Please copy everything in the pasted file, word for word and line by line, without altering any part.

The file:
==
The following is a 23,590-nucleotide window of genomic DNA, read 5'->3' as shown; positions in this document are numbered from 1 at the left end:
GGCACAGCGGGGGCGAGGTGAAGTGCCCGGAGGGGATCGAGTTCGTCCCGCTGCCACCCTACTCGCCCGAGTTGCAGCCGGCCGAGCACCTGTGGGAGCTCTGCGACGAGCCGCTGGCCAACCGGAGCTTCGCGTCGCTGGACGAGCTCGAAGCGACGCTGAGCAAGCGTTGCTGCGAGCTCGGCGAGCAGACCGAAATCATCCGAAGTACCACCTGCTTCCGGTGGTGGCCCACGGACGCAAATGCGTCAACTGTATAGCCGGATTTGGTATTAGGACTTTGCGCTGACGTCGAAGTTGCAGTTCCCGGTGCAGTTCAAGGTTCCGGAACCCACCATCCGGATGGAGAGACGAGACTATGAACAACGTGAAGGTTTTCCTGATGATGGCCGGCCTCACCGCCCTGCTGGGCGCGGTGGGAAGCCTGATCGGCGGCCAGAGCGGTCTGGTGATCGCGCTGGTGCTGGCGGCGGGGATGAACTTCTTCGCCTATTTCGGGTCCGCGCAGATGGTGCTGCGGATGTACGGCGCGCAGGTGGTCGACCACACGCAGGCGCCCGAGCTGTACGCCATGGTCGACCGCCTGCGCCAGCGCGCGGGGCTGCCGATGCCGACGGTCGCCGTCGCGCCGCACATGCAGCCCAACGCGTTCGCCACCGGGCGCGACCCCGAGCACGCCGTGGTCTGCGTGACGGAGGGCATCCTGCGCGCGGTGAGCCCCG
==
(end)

The following is a 23,590-nucleotide window of genomic DNA, read 5'->3' as shown; positions in this document are numbered from 1 at the left end:
GGCACAGCGGGGGCGAGGTGAAGTGCCCGGAGGGGATCGAGTTCGTCCCGCTGCCACCCTACTCGCCCGAGTTGCAGCCGGCCGAGCACCTGTGGGAGCTCTGCGACGAGCCGCTGGCCAACCGGAGCTTCGCGTCGCTGGACGAGCTCGAAGCGACGCTGAGCAAGCGTTGCTGCGAGCTCGGCGAGCAGACCGAAATCATCCGAAGTACCACCTGCTTCCGGTGGTGGCCCACGGACGCAAATGCGTCAACTGTATAGCCGGATTTGGTATTAGGACTTTGCGCTGACGTCGAAGTTGCAGTTCCCGGTGCAGTTCAAGGTTCCGGAACCCACCATCCGGATGGAGAGACGAGACTATGAACAACGTGAAGGTTTTCCTGATGATGGCCGGCCTCACCGCCCTGCTGGGCGCGGTGGGAAGCCTGATCGGCGGCCAGAGCGGTCTGGTGATCGCGCTGGTGCTGGCGGCGGGGATGAACTTCTTCGCCTATTTCGGGTCCGCGCAGATGGTGCTGCGGATGTACGGCGCGCAGGTGGTCGACCACACGCAGGCGCCCGAGCTGTACGCCATGGTCGACCGCCTGCGCCAGCGCGCGGGGCTGCCGATGCCGACGGTCGCCGTCGCGCCGCACATGCAGCCCAACGCGTTCGCCACCGGGCGCGACCCCGAGCACGCCGTGGTCTGCGTGACGGAGGGCATCCTGCGCGCGGTGAGCCCCG